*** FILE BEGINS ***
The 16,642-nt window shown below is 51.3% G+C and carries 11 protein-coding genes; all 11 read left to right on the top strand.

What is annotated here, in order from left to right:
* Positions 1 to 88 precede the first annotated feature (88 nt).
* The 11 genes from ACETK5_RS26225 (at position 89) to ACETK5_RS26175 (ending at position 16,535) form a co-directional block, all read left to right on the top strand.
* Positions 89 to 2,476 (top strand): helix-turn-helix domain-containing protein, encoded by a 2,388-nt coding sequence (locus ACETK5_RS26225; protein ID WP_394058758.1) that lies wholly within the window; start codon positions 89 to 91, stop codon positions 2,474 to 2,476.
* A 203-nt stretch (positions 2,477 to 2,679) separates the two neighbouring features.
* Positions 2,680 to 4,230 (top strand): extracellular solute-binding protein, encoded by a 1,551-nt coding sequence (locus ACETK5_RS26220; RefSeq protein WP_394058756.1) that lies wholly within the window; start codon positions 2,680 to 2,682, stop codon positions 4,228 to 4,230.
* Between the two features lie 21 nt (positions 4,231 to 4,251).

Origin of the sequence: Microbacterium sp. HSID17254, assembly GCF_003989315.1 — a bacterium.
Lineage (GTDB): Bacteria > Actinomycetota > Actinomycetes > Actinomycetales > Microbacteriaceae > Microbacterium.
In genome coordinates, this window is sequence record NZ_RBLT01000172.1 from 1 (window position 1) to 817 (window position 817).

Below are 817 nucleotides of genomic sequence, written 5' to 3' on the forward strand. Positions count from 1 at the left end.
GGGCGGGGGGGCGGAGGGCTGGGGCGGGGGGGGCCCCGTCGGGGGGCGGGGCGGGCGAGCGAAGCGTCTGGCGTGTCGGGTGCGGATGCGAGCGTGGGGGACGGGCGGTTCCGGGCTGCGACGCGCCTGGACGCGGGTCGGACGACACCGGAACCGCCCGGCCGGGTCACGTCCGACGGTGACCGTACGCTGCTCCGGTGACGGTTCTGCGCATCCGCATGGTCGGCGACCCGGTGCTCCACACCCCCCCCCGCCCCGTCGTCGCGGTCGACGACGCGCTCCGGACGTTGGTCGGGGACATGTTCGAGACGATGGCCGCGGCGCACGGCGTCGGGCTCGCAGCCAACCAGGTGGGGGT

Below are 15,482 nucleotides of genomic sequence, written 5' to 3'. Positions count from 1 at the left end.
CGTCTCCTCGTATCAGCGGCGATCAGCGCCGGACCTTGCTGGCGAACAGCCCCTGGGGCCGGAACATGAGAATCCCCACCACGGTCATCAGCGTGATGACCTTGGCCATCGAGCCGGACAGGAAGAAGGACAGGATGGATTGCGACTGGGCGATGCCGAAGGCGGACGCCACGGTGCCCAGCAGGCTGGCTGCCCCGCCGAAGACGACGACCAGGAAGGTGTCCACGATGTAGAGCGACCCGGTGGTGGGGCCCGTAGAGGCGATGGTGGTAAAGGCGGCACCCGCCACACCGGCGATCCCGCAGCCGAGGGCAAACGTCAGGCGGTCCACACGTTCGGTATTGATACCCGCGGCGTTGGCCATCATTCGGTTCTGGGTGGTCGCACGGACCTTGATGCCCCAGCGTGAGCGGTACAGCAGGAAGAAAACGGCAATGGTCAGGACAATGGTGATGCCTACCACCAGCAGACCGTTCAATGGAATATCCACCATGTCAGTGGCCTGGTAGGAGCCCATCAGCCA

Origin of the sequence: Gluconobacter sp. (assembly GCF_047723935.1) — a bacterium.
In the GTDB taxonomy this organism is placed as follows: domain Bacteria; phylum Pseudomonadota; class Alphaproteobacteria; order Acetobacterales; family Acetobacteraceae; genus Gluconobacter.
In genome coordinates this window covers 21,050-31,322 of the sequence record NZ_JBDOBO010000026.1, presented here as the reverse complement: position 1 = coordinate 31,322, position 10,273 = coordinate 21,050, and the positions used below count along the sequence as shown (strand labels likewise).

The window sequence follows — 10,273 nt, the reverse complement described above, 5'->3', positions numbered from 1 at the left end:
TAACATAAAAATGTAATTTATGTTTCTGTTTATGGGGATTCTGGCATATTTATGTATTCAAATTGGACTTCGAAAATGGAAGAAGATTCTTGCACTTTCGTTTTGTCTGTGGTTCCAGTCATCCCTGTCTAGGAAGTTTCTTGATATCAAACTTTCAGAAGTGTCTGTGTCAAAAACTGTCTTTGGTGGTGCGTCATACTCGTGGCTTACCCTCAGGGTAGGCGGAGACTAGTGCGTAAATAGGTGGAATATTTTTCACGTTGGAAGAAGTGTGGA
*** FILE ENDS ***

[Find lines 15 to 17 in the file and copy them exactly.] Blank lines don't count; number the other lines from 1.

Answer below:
CGTCTCCTCGTATCAGCGGCGATCAGCGCCGGACCTTGCTGGCGAACAGCCCCTGGGGCCGGAACATGAGAATCCCCACCACGGTCATCAGCGTGATGACCTTGGCCATCGAGCCGGACAGGAAGAAGGACAGGATGGATTGCGACTGGGCGATGCCGAAGGCGGACGCCACGGTGCCCAGCAGGCTGGCTGCCCCGCCGAAGACGACGACCAGGAAGGTGTCCACGATGTAGAGCGACCCGGTGGTGGGGCCCGTAGAGGCGATGGTGGTAAAGGCGGCACCCGCCACACCGGCGATCCCGCAGCCGAGGGCAAACGTCAGGCGGTCCACACGTTCGGTATTGATACCCGCGGCGTTGGCCATCATTCGGTTCTGGGTGGTCGCACGGACCTTGATGCCCCAGCGTGAGCGGTACAGCAGGAAGAAAACGGCAATGGTCAGGACAATGGTGATGCCTACCACCAGCAGACCGTTCAATGGAATATCCACCATGTCAGTGGCCTGGTAGGAGCCCATCAGCCA

Origin of the sequence: Gluconobacter sp. (assembly GCF_047723935.1) — a bacterium.
In the GTDB taxonomy this organism is placed as follows: domain Bacteria; phylum Pseudomonadota; class Alphaproteobacteria; order Acetobacterales; family Acetobacteraceae; genus Gluconobacter.